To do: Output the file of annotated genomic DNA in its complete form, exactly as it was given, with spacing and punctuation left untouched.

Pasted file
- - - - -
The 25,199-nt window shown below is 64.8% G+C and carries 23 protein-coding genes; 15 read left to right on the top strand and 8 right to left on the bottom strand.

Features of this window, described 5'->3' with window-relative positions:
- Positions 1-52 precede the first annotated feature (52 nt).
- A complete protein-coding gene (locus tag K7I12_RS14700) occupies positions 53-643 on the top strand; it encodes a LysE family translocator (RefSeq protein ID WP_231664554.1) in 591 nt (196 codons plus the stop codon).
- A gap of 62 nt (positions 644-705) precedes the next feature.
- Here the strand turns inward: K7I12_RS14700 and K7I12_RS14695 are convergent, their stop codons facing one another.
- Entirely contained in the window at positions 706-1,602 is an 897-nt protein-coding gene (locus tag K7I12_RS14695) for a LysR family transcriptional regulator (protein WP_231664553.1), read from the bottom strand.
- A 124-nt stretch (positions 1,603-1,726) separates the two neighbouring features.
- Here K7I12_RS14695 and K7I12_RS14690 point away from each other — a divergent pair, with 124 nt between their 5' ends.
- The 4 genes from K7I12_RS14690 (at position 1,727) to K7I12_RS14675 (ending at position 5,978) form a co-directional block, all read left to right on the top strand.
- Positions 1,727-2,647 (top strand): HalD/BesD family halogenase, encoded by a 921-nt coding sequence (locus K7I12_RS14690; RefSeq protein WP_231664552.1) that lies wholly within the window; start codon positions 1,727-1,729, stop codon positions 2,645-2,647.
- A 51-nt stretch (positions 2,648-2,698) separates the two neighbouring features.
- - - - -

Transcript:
The 25,199-nt window shown below is 64.8% G+C and carries 23 protein-coding genes; 15 read left to right on the top strand and 8 right to left on the bottom strand.

Features of this window, described 5'->3' with window-relative positions:
- Positions 1-52 precede the first annotated feature (52 nt).
- A complete protein-coding gene (locus tag K7I12_RS14700) occupies positions 53-643 on the top strand; it encodes a LysE family translocator (RefSeq protein ID WP_231664554.1) in 591 nt (196 codons plus the stop codon).
- A gap of 62 nt (positions 644-705) precedes the next feature.
- Here the strand turns inward: K7I12_RS14700 and K7I12_RS14695 are convergent, their stop codons facing one another.
- Entirely contained in the window at positions 706-1,602 is an 897-nt protein-coding gene (locus tag K7I12_RS14695) for a LysR family transcriptional regulator (protein WP_231664553.1), read from the bottom strand.
- A 124-nt stretch (positions 1,603-1,726) separates the two neighbouring features.
- Here K7I12_RS14695 and K7I12_RS14690 point away from each other — a divergent pair, with 124 nt between their 5' ends.
- The 4 genes from K7I12_RS14690 (at position 1,727) to K7I12_RS14675 (ending at position 5,978) form a co-directional block, all read left to right on the top strand.
- Positions 1,727-2,647 (top strand): HalD/BesD family halogenase, encoded by a 921-nt coding sequence (locus K7I12_RS14690; RefSeq protein WP_231664552.1) that lies wholly within the window; start codon positions 1,727-1,729, stop codon positions 2,645-2,647.
- A 51-nt stretch (positions 2,648-2,698) separates the two neighbouring features.